CINNAMON: Sometimes called “red”, this color is extremely rare in purebreds with the exception of some Abyssinians and Somalis. The toepads and nose leather of an orante cat are pink, and the hairs are again one solid color from base to tip UNLESS marked with tabby markings. Sometimes, this color is referred to as “ginger” (or, in the case of Bengals, “sorrel”).
WHITE: White cats are true phenomena, in so many ways. White is actually the ABSENCE of color in cats. White cats often have blue eyes, and blue-eyed white cats may be deaf and/or blind in many cases. Occasionally, a white cat may have one green eye and one blue eye. These cats are often deaf in the ear which corresponds to the blue eye. The white cat cannot make the pigment which causes the coat color. White is sometimes referred to as “dominant white”, as the white coloration gene masks or covers up all other colors! Underneath each and every white cat is a different color cat with all the genes necessary for other coat colors and patterns; however, the white gene has suppressed them (dominated them). (source)
Albino animals are characterised by pink/red eyes. White animals with eyes of other colours are not albino since their colour prove they are not absolutely pigment-less. The condition for differently coloured eyes or odd-eyed is called heterochromia.
Teddy (home slacker) – pure white DSH whose eyes were blue only until he was 3 months old, like most kittens. They’ve been green/yellow ever since.
(Also see The White Tiger Fraud)
Tri-colors & Tortoiseshells
Tri-colors are not to be confused with tortoiseshells, which they often are!
“Some people believe that calico cats are a breed, or that calico refers to a color of a cat. Since all cats are colored, calico refers to the pattern of how the coloring appears on the cat’s coat.”
“”Early in its inception, a calico/tortie kitty is formed by a gene known as the white spotting factor. The white spotting factor effectively slows down the migration of cells across the kitten’s body. One X-chromosome in every cell is switched off.
This is a random happenstance, and when a tortoiseshell kitten appears in the litter, you will see a mix of two colors of hair on the kitten. ”
Tri-colours are cats with distinct patches of colours – red/orange/marmalade, black and white.
Tri-color cats include: Calico
Separate solid blocks of color, which must include red (orange), black, and white. They also may have blocks of tabby pattern, which produces an extremely colorful and beautiful cat. Dilute calicos, have the same separate blocks of color, only the colors are “diluted,” i.e. “faded” shades of the original, which gives them an ethereal appearance. A dilute calico will have pale orange or buff for the red, and gray (or “blue”) for the black.
A dilute calico seen once in Area 2. Dilutes are less common than the non-dilutes, but this kitty is doubly special because calicos tend to be female – not only is he male, he has beautiful light blue eyes.
Like tri-colours, tortoiseshells, or torties, are multi-coloured. But unlike tri-colours, they may be 2-toned (red/orange/marmalade, and black) or 3-toned (with white).
Another big difference is that a tortie’s colours are like a palette of colours swirling and almost mingling into each other.
Debbie, a 3-colour DSH tortie paralysed through hit-and-run. She’s being cared for by Foster Mum.
Henna, a 2-colour DSH tortie. She’s a tec pioneer in Area 1.
More info to help distinguish between torties, tri-colours and calicos: Cat Fanciers’ FAQ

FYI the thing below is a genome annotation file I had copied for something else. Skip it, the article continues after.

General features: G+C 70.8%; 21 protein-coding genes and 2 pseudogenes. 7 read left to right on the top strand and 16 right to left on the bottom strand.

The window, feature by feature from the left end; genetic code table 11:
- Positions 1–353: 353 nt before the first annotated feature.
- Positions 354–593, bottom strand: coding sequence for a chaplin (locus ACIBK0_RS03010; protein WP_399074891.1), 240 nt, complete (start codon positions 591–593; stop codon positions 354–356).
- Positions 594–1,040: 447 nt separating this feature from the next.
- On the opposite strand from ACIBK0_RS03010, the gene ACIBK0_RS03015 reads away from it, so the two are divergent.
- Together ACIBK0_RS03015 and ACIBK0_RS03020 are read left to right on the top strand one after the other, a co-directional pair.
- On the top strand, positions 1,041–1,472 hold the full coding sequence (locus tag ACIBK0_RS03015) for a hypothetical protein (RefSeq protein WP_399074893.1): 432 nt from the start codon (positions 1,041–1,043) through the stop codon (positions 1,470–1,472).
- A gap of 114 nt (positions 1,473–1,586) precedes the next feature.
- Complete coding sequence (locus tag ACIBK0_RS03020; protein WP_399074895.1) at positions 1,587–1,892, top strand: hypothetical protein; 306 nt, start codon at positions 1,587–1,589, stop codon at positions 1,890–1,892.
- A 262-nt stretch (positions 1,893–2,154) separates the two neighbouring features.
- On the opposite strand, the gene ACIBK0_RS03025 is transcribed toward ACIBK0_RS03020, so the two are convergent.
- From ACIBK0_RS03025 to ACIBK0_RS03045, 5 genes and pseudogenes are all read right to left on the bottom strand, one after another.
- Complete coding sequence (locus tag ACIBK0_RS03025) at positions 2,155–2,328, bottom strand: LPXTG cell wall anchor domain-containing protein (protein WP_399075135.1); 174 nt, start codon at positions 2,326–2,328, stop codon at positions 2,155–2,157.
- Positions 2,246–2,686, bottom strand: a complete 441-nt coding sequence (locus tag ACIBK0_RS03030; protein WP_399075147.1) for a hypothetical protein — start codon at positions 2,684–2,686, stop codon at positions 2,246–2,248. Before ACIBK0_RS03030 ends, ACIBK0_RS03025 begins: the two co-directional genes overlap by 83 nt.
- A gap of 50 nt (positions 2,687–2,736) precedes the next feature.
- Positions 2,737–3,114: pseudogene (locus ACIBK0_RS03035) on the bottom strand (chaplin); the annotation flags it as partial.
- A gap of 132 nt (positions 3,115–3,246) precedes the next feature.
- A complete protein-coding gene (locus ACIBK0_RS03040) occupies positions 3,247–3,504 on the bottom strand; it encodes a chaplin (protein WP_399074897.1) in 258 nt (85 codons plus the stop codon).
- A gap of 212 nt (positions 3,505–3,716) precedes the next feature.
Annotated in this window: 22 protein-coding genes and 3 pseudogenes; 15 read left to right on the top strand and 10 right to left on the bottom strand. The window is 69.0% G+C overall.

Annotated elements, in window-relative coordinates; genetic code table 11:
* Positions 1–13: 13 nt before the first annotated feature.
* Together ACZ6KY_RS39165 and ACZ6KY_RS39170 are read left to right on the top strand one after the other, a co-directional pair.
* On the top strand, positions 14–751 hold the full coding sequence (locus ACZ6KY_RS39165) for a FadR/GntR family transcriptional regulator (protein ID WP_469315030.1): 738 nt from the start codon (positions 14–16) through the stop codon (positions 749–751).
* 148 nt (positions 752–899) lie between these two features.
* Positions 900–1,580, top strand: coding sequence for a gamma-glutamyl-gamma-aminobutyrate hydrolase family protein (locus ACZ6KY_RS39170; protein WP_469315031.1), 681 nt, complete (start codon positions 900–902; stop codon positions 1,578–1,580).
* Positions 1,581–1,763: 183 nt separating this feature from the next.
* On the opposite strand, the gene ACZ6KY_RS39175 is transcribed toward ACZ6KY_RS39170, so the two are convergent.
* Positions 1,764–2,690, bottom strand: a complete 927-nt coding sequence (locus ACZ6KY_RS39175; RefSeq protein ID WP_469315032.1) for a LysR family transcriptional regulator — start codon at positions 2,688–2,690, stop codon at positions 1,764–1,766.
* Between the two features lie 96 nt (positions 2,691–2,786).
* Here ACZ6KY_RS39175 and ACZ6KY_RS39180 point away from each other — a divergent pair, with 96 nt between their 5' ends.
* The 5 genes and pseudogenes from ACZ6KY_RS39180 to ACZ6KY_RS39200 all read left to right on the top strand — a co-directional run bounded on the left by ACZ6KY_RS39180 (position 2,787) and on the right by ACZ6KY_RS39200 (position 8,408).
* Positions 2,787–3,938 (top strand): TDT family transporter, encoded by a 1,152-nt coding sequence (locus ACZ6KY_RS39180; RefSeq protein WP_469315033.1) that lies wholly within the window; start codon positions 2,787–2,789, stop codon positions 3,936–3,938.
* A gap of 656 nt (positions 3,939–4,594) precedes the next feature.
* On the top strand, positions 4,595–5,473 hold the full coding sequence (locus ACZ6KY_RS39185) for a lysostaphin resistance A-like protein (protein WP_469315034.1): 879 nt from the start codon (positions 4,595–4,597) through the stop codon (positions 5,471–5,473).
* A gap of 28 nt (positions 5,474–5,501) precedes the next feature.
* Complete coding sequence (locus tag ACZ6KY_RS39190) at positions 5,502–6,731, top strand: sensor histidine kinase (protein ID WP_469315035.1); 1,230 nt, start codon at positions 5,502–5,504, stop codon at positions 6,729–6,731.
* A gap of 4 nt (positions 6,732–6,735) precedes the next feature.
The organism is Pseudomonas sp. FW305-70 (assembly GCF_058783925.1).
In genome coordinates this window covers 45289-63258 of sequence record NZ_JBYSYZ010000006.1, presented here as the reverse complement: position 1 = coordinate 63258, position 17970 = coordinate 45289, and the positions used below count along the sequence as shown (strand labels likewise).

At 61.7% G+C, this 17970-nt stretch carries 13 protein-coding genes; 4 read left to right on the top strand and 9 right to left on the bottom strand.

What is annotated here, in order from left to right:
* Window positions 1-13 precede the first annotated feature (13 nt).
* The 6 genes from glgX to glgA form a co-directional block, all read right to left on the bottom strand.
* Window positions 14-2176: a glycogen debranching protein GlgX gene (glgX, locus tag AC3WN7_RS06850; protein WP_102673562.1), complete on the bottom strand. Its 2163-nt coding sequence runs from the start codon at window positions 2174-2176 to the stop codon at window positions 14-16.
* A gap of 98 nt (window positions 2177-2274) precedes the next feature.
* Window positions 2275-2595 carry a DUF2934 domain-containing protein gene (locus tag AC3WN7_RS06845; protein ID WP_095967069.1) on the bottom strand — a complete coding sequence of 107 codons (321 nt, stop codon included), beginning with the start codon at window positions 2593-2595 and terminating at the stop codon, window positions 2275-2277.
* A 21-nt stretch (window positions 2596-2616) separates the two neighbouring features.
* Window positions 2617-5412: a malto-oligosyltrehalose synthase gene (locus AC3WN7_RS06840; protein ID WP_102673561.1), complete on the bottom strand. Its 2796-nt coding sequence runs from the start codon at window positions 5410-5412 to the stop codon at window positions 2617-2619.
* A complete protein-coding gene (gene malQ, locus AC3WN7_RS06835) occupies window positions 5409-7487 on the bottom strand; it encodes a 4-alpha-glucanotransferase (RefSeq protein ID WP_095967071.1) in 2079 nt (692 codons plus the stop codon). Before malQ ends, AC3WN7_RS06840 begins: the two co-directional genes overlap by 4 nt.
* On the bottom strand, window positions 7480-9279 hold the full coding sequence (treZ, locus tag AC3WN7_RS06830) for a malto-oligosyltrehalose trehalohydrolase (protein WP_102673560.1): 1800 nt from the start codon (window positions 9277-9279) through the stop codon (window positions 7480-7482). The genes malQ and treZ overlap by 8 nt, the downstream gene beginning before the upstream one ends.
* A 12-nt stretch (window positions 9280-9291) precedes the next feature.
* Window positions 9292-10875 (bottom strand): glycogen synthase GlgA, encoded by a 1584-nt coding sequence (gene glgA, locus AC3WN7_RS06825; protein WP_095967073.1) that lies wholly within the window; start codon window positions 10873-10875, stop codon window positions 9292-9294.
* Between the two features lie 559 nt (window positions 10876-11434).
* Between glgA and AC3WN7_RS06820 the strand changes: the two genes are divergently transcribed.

Tabbies are the most common, and the most varied in terms of pattern.
Basic tabby patterns
- Classic: This pattern usually has whorls ending in a “target” on the side of the cat. Many American Shorthair cats demonstrate this pattern. The cat pictured in this chart has very high color contrast, which shows his whorls clearly.
- Mackerel (striped): This is by far the most common pattern, so much so that some people think it should have received the title “Classic.” Mackerel tabbies have striped rings around their tail and legs, a “necklace” of stripes on the front of their chests, and bands of solid or broken stripes running down the sides of their bodies. They will have the darker color in spots running in two lines across their tummies (called “vest buttons.”) The ginger kitten in the chart shows an example of broken stripes. You can click on the image to see a larger version. The same cat (our Jaspurr) is shown above as an adult.
- Spotted: The Ocicat and the American Bobtail are good examples of spotted tabby pattern, although some Moggies will also demonstrate this color pattern. The American Bobtail in the chart illustrates the spotted tabby pattern to perfection. (This cat also illustrates the American Bobtail section of my Breeds Snapshots.)
- Agouti (Ticked): Most tabby cats will have agouti hairs as part of their pattern. If you look closely, you’ll see different bands of color down the length of the cat’s individual hairs. Cats with an all-ticked pattern almost shimmer in the sunlight, because of the color variation. The Abyssinian in the chart is a classic example of a ticked tabby or agouti pattern.
More on tabbies:
The word TABBY, is thought to be derived from the word ATABI, which is a type of silk manufactured in the Attabiah region of Baghdad. They exported quantities of this fabric to England, where the striped pattern was compared to the striping on the ‘tiger’ cat. This type of cat then became known as the TABBI, which was later modified to TABBY.
The history of the tabby pattern is complicated. The modern domestic cat appears to have developed from the African Wild Cat in Egypt. It was taken to ancient Greece and Rome by traders, and from there spread across Europe, Asia, and the Americas. In the progress, it bred with other wild cats, and eventually, the modern tabby is a dilution of what it was at the beginning. When looking at painting done at about that time, the patterns depicted on the cats were much darker, and clearer.